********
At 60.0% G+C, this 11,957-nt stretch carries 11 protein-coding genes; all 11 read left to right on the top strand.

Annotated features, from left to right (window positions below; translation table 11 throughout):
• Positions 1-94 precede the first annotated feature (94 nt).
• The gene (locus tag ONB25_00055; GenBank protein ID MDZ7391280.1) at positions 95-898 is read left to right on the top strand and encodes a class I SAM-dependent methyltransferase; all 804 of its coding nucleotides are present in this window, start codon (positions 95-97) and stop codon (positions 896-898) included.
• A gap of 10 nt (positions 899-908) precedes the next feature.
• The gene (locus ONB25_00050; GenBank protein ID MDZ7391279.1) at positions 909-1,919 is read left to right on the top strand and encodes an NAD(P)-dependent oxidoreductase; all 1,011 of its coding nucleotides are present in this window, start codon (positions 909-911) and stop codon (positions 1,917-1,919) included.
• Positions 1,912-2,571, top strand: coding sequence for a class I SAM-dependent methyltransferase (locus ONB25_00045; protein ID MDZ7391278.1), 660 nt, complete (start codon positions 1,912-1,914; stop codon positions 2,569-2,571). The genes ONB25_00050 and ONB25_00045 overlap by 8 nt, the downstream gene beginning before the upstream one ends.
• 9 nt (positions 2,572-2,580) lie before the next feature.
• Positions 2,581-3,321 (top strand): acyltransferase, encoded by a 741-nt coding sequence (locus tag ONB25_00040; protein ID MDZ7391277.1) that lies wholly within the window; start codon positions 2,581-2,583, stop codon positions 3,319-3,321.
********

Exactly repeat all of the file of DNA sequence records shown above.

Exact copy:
At 60.0% G+C, this 11,957-nt stretch carries 11 protein-coding genes; all 11 read left to right on the top strand.

Annotated features, from left to right (window positions below; translation table 11 throughout):
• Positions 1-94 precede the first annotated feature (94 nt).
• The gene (locus tag ONB25_00055; GenBank protein ID MDZ7391280.1) at positions 95-898 is read left to right on the top strand and encodes a class I SAM-dependent methyltransferase; all 804 of its coding nucleotides are present in this window, start codon (positions 95-97) and stop codon (positions 896-898) included.
• A gap of 10 nt (positions 899-908) precedes the next feature.
• The gene (locus ONB25_00050; GenBank protein ID MDZ7391279.1) at positions 909-1,919 is read left to right on the top strand and encodes an NAD(P)-dependent oxidoreductase; all 1,011 of its coding nucleotides are present in this window, start codon (positions 909-911) and stop codon (positions 1,917-1,919) included.
• Positions 1,912-2,571, top strand: coding sequence for a class I SAM-dependent methyltransferase (locus ONB25_00045; protein ID MDZ7391278.1), 660 nt, complete (start codon positions 1,912-1,914; stop codon positions 2,569-2,571). The genes ONB25_00050 and ONB25_00045 overlap by 8 nt, the downstream gene beginning before the upstream one ends.
• 9 nt (positions 2,572-2,580) lie before the next feature.
• Positions 2,581-3,321 (top strand): acyltransferase, encoded by a 741-nt coding sequence (locus tag ONB25_00040; protein ID MDZ7391277.1) that lies wholly within the window; start codon positions 2,581-2,583, stop codon positions 3,319-3,321.